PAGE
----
This whole Garage thing—Garage Pop and Garage Punk and Garage Post-Punk, etc.—it’s wide open.  It’s not that these bands are breaking all the rules, it’s that there are no rules to break.  It’s like those early days in the Bowery when acts like Patti Smith, the New York Dolls, and Television could make such wildly divergent music before Punk became a paint-by-numbers formula.  Sure, these new Garage bands share a few commonalities: a marked preference for short songs, lots of volume, rough low-fi/no-fi productions, and a love of early Rock & Roll… but these are just the raw materials that can be used to build anything at all, as demonstrated in a long and wildly varied tradition that runs from “Rocket 88” through “I Wanna Be Your Dog” and beyond.  Punks saw Iggy Pop as their Founding Father, but listening to my favorite Garage Rock records—some from the late 50’s, and some released just last week—I can’t help but see the Iguana Man as an interpreter of something that was building steam loooooong before any of us were born.  It starts with the Blues and leads straight to Ty Segall and Thee Oh Sees and Eddy Current Suppression Ring.  And it might go anywhere.

On the one hand, Garage Rock sounds like an attempt to build close to the ground—like Billy Childish, devoting his entire career to perfecting the three-minute rock song.  But even among the bands that never stray too far from the roots of rock, it’s interesting to note just which roots they cling to.  Millions of Classic Rawk bands trace their lineage back to Elvis and The Beatles, but these new kids freakishly cite outsiders like Link Wray, Bo Diddley, Kim Fowley, Captain Beefheart, and Esquerita.  They’re dreaming an alternate universe where Black Monk Time matters more than Sgt Pepper, and “Louie Louie” casts a longer shadow than “Like A Rolling Stone.”  That’s why I’m so insistent that Garage Rock isn’t nearly so “retro” as critics would lead you to believe.  It’s not a throwback to the past, but to the past as it might have been.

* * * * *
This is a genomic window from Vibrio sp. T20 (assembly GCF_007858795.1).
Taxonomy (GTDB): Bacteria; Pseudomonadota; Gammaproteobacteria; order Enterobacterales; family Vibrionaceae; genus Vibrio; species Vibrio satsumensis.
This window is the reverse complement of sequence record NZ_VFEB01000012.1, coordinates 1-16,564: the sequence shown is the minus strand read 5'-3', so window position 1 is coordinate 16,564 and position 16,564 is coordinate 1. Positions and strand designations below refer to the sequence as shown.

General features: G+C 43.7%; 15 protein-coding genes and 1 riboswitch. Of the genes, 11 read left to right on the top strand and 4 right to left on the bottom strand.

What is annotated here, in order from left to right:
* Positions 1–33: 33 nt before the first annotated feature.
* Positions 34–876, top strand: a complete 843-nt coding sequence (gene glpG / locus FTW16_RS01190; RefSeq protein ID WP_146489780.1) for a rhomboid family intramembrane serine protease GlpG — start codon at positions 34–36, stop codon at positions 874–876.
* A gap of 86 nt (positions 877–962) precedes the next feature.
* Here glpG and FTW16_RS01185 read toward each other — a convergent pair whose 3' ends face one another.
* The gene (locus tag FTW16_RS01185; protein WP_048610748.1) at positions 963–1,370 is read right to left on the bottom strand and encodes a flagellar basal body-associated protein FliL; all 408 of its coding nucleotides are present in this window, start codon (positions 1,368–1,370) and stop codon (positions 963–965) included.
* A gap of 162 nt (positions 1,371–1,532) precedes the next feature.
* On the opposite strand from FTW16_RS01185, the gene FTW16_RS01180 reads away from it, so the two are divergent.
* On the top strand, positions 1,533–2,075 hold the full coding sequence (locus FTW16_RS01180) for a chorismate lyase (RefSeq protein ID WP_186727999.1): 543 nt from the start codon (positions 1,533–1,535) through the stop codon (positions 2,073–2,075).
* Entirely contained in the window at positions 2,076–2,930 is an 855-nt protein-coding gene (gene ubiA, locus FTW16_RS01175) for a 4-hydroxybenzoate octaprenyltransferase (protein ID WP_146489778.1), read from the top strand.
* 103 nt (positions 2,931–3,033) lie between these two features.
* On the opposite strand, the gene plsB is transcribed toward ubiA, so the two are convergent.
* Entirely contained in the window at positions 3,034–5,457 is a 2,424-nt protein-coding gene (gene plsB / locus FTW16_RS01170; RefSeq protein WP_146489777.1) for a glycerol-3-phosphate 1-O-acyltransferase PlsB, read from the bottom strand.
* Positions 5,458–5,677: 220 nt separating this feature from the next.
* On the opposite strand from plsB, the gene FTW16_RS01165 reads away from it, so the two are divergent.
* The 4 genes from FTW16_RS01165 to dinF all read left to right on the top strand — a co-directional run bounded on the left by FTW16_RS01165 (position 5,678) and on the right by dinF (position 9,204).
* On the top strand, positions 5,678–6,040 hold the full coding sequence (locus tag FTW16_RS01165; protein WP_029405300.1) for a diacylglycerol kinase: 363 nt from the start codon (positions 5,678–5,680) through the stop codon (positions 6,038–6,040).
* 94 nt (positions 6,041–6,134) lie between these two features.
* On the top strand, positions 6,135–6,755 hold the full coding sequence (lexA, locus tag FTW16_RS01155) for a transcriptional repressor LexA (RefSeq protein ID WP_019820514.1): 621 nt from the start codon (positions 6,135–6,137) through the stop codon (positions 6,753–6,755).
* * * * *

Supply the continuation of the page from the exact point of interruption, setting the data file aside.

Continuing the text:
You can’t dismiss the Garage sound as merely primitive, three-chord Rock & Roll.  Time and again these last few years I’ve picked up records by bands who seem to be taking off in their own direction.  Depending on what mood you catch him in, you’ll find John Dwyer of Thee Oh Sees (just to pick an example) making music that sounds like—what, exactly?  Like an unholy alliance between White Light/White Heat and the Nuggets compilation?  Meanwhile The Dirtbombs incorporate classic Soul and R&B, and Guitar Wolf sounds like the Ramones interpreting Metal Machine Music.  Total Control learned more than a few lessons from Post-Punk bands like Wire.  Many of these bands can muster an emotional intensity that makes me think of Hardcore and the Blues, while others cut straight to that nerve at the base of your spine that makes you want to pogo, bang your head, and break something really expensive.  If my descriptions sound clumsy, it’s because I just can’t find the words to describe these records.  (How would you describe The Men or Digital Leather?)  And isn’t that the point?  This music has outpaced our vocabulary. 

The Big Commercial Tastelessness doesn’t seem to have caught on yet.  The critics haven’t yet gone to work with their labels.  The college kids in my town haven’t even heard of these bands yet.  And there don’t yet seem to be any bitter Purists (the I-was-into-them-before-they-were-cool types) telling new bands what they can and can’t do.  There may come a time, maybe just a few years from now, when some of these bands will appear in glossy feature articles and Best Of collections and lists of Seminal Influences for some new genre yet to be defined or even named—but for the time being, this Garage thing is moving waaaaay too fast for anyone to pin it down.  And there’s no telling just yet where it’s headed.

Let’s enjoy this while it lasts.  Keep on rockin’ in the Free World, folks—

Doc Shoe

  1. pissingonmyfeet reblogged this from docshoe and added:
    [DISCLAIMER: Like the man said, Writing about music is like dancing about architecture, and this idea that something...
  2. room42 said: stellar as per usual
  3. plastic-inevitable said: Fuck yeah.
  4. docshoe posted this